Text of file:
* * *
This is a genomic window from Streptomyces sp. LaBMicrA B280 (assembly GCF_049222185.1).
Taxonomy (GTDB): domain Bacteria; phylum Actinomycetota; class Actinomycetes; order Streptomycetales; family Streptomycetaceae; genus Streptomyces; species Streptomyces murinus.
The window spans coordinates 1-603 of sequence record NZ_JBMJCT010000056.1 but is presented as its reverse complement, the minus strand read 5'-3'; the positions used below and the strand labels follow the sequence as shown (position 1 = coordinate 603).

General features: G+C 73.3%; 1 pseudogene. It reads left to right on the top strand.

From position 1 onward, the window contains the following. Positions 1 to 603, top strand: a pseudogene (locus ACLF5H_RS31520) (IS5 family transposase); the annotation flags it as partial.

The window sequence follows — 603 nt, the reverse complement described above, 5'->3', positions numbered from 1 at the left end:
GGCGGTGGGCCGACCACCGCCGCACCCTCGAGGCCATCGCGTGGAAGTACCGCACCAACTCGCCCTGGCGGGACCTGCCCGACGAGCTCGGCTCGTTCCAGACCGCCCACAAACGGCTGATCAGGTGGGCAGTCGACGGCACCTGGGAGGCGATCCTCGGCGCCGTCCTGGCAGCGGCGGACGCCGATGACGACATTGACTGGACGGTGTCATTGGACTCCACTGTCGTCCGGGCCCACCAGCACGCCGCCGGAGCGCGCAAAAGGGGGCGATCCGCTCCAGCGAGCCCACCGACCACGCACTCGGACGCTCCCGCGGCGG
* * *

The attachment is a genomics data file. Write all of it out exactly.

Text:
This is a genomic window from Streptomyces sp. LaBMicrA B280 (assembly GCF_049222185.1).
Taxonomy (GTDB): domain Bacteria; phylum Actinomycetota; class Actinomycetes; order Streptomycetales; family Streptomycetaceae; genus Streptomyces; species Streptomyces murinus.
The window spans coordinates 1-603 of sequence record NZ_JBMJCT010000056.1 but is presented as its reverse complement, the minus strand read 5'-3'; the positions used below and the strand labels follow the sequence as shown (position 1 = coordinate 603).

General features: G+C 73.3%; 1 pseudogene. It reads left to right on the top strand.

From position 1 onward, the window contains the following. Positions 1 to 603, top strand: a pseudogene (locus ACLF5H_RS31520) (IS5 family transposase); the annotation flags it as partial.

The window sequence follows — 603 nt, the reverse complement described above, 5'->3', positions numbered from 1 at the left end:
GGCGGTGGGCCGACCACCGCCGCACCCTCGAGGCCATCGCGTGGAAGTACCGCACCAACTCGCCCTGGCGGGACCTGCCCGACGAGCTCGGCTCGTTCCAGACCGCCCACAAACGGCTGATCAGGTGGGCAGTCGACGGCACCTGGGAGGCGATCCTCGGCGCCGTCCTGGCAGCGGCGGACGCCGATGACGACATTGACTGGACGGTGTCATTGGACTCCACTGTCGTCCGGGCCCACCAGCACGCCGCCGGAGCGCGCAAAAGGGGGCGATCCGCTCCAGCGAGCCCACCGACCACGCACTCGGACGCTCCCGCGGCGG